Universities at Shady Grove grows with Montgomery County’s needs -- Gazette.Net







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The Universities at Shady Grove in Rockville is bringing in a program this fall that leaders say will help educate the county work force to match the opportunities available.

After watching the growth of the health care industry, and talking with students and local businesses, the campus will offer the University of Baltimore’s Master of Science in health systems management program, said John Callahan, program director for the University of Baltimore’s health systems management program.

The campus, near Shady Grove and Darnestown roads in Rockville, pulls in programs from nine universities in Maryland, so that residents can study locally.

About 64,000 people work in the education and health services industry in Montgomery County — the second largest industry in the county, according to 2011 state employment estimates.

Providers such as Walter Reed National Military Medical Center, Adventist Healthcare and Holy Cross Hospital together employ nearly 20,000 workers in the county, according to county data from April 2012.

Both students and employers needed access to a local program for health systems studies, Callahan said.

“Given the concentration of health management [opportunities] in Montgomery County, with its health care facilities and government offices, we are increasingly finding that this is a market for our students,” Callahan said.

In one year, from third quarter 2010 to third quarter 2011, general medical and surgical hospitals in Montgomery County added 800 jobs.

Employers in Montgomery County advertised in July more openings in health care — about 787 — than they did in any other field besides professional, scientific and technical services, according to state labor data.

Stewart Edelstein, executive director at USG and associate vice chancellor of the University System of Maryland, said the campus grows as certain industries, such as health care and bioscience, grow in the county.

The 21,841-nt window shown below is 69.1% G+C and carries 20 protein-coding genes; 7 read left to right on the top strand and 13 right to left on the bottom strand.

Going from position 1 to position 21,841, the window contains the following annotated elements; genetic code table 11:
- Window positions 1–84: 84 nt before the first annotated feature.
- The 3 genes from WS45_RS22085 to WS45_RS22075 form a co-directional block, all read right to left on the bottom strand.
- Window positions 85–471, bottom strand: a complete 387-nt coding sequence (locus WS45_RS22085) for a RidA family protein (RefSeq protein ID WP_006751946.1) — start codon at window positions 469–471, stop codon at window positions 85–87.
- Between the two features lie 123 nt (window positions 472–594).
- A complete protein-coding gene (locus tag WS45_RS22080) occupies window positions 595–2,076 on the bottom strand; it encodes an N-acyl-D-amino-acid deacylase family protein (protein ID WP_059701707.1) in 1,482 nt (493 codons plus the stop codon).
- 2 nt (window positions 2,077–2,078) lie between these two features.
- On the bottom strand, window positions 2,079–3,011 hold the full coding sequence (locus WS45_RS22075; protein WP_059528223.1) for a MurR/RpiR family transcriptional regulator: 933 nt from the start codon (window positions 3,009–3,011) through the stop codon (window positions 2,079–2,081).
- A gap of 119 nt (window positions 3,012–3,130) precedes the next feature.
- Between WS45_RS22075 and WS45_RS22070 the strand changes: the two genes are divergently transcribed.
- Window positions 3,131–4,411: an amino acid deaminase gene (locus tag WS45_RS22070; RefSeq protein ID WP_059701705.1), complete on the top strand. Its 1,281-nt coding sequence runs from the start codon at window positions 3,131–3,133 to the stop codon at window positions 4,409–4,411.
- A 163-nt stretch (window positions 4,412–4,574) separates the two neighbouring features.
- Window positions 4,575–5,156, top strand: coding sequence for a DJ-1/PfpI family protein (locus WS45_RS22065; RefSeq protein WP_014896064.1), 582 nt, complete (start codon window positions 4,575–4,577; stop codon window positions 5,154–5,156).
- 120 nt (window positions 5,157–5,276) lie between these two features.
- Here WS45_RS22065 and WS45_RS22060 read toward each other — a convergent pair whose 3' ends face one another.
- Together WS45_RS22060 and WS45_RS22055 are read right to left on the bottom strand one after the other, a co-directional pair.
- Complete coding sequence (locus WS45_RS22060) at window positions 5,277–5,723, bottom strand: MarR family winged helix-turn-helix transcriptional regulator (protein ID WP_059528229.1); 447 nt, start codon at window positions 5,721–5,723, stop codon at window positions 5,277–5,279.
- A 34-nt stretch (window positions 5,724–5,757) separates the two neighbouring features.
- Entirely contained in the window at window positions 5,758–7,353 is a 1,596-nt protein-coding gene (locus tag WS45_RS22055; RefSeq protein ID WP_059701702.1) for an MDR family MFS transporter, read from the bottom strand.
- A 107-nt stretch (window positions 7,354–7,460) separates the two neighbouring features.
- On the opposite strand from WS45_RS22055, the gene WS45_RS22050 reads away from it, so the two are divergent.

Masters programs, especially, are increasingly needed, he said.

In the last five years, the number of students enrolled in graduate programs at the campus has more than doubled, from 700 students to 1,500 students, said Joe Bucci, USG director of marketing and communications.

USG works with businesses through a board of advisers to identify the programs needed.

Dennis Hansen, president of Shady Grove Adventist Hospital, located near USG in Rockville, is on the board of advisers.

Advanced nursing supervisors, clinical nurse specialists and nursing directors at the hospital provide mentoring and shadowing opportunities for USG masters students.

“The business partnership that we have with USG is a critical part of creating the better work-ready environment with students,” he said.

The hospital has about 2,000 employees and is committed to higher education opportunities for them, Hansen said.

By providing the masters programs in Rockville rather than Baltimore or on the universties’ main campuses, USG allows students to continue their education close to home, Edelstein said.

USG student Liz Ducey, 24, said “it is golden” that she can be enrolled in a masters program from University of Maryland, Baltimore County, when she lives in Rockville and works full time at Walter Reed National Military Medical Center in Bethesda.

Ducey is taking geographic information systems courses on the Rockville campus.

She said the extra education pushes her ahead of others that obtained a bachelor’s in biology like she did.

“It can give me the competitive edge,” she said.

When USG adds a program, the program grows. In 2008, the campus doubled its nursing program because of demand.

About 10 to 15 masters students will take the program the upcoming fall semester, Callahan said.

Callahan expects the masters program to grow at USG, just as others have.

The classes will be offered on Saturdays, so they do not conflict with full-time jobs, he said.

Most of the students already will be employed with a local health care provider, but want to add health systems management education to move up in the ranks, he said.

The health systems management degree would allow someone with a clinical background, such as a nurse, to move into more of a managerial role in a hospital, Callahan said.

“They start to get the clinical experience and they realize they want to go beyond,” he said.